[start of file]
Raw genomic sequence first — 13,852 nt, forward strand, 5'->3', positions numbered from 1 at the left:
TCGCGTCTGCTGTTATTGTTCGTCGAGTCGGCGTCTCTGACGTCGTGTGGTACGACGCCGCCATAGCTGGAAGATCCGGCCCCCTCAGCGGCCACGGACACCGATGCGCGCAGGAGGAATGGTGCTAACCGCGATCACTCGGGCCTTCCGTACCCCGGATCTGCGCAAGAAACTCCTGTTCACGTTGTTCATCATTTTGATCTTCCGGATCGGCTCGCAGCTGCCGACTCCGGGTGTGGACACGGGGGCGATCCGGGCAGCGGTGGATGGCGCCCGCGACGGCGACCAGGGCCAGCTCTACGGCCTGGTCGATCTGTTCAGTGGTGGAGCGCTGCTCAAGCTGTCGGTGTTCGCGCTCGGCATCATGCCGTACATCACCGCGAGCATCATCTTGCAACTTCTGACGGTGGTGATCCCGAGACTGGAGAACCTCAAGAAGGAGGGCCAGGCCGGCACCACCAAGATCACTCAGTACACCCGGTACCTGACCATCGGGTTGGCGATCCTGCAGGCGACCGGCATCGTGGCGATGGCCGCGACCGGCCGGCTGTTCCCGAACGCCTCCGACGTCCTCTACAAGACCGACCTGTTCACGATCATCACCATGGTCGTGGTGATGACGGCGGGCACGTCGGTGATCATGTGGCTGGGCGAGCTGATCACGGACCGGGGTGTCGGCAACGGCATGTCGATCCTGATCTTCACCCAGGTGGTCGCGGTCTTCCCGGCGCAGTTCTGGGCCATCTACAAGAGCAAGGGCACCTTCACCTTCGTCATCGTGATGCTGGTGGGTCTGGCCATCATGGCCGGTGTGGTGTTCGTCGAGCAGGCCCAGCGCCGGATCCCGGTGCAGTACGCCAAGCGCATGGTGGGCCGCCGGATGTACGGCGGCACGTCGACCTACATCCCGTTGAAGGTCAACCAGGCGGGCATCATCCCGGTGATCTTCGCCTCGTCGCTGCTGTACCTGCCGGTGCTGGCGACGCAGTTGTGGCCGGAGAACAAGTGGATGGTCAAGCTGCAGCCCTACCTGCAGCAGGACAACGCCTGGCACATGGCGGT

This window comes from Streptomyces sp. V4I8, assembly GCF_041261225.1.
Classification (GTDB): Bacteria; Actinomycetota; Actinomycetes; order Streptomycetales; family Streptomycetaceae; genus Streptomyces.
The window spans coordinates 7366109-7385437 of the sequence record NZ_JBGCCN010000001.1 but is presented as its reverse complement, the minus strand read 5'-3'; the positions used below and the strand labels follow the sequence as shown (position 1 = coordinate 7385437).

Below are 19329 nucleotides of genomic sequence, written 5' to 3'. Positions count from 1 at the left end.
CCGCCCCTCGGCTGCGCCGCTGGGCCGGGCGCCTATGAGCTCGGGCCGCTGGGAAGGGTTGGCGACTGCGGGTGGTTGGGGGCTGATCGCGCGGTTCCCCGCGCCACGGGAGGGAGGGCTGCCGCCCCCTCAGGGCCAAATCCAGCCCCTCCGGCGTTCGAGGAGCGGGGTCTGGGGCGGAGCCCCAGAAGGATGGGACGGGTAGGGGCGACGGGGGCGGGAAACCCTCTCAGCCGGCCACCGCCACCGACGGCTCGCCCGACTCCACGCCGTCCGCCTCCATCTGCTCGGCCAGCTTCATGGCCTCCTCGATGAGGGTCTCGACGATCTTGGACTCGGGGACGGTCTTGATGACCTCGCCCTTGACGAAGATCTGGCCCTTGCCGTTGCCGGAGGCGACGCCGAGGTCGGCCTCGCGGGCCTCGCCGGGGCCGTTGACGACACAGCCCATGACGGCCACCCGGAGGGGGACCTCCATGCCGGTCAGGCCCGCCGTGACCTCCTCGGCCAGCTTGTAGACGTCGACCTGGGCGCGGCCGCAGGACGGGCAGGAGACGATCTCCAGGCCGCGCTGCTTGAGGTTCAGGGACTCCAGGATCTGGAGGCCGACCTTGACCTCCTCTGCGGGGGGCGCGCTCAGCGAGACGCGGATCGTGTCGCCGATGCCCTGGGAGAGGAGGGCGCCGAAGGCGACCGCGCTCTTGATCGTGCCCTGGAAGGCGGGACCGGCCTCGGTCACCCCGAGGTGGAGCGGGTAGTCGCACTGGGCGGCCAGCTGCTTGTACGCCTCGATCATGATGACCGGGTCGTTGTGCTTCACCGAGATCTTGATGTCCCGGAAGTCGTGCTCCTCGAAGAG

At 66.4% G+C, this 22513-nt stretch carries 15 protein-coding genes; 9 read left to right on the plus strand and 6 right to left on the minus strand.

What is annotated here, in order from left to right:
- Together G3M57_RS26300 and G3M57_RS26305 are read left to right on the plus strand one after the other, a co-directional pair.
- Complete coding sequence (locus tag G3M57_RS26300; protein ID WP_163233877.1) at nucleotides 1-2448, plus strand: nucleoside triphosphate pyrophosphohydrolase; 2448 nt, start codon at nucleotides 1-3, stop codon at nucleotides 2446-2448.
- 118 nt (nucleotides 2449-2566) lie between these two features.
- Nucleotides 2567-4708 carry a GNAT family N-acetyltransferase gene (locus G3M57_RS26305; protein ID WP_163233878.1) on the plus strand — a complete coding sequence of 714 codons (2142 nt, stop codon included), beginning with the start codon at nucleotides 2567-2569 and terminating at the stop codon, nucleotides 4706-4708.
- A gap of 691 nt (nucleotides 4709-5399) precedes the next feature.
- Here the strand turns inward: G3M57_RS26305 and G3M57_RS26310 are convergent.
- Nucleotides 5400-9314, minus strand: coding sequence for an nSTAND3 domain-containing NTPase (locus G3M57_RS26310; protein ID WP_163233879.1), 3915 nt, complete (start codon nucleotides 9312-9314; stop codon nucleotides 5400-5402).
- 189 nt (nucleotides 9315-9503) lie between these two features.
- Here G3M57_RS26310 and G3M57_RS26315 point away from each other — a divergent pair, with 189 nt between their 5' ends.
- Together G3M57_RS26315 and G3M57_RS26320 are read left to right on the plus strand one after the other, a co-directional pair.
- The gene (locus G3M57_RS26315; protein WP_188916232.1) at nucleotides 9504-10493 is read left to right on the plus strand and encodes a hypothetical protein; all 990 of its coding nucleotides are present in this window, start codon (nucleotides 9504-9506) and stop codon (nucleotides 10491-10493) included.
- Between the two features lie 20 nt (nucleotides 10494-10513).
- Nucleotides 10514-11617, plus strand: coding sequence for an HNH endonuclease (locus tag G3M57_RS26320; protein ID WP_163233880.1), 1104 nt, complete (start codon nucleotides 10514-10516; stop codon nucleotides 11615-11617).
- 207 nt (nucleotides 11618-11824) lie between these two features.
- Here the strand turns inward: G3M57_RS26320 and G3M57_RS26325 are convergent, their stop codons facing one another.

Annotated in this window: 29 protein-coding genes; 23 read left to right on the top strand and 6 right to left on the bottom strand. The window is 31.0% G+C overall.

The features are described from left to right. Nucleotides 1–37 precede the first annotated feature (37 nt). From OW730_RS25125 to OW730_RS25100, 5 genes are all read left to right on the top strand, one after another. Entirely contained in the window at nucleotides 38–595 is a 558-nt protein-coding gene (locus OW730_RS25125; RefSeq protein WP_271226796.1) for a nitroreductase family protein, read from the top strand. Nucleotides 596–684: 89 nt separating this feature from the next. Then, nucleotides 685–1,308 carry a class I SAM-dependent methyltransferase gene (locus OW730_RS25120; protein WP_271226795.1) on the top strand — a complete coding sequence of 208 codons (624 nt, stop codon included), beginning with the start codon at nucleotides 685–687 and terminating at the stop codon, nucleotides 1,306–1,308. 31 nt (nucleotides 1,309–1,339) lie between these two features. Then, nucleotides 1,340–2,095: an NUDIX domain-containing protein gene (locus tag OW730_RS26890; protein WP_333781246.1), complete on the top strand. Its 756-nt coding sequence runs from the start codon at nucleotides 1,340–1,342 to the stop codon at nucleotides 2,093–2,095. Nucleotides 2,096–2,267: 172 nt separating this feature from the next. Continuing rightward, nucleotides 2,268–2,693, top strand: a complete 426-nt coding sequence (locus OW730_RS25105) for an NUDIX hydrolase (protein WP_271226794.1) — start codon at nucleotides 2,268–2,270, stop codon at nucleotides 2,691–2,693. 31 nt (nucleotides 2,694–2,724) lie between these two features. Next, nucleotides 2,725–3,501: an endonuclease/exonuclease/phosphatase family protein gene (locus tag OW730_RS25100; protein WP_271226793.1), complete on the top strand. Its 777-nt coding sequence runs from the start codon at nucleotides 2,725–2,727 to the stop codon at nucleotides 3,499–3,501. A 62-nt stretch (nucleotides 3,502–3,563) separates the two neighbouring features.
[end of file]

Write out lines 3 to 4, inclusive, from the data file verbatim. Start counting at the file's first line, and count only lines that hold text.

This window comes from Streptomyces sp. V4I8, assembly GCF_041261225.1.
Classification (GTDB): Bacteria; Actinomycetota; Actinomycetes; order Streptomycetales; family Streptomycetaceae; genus Streptomyces.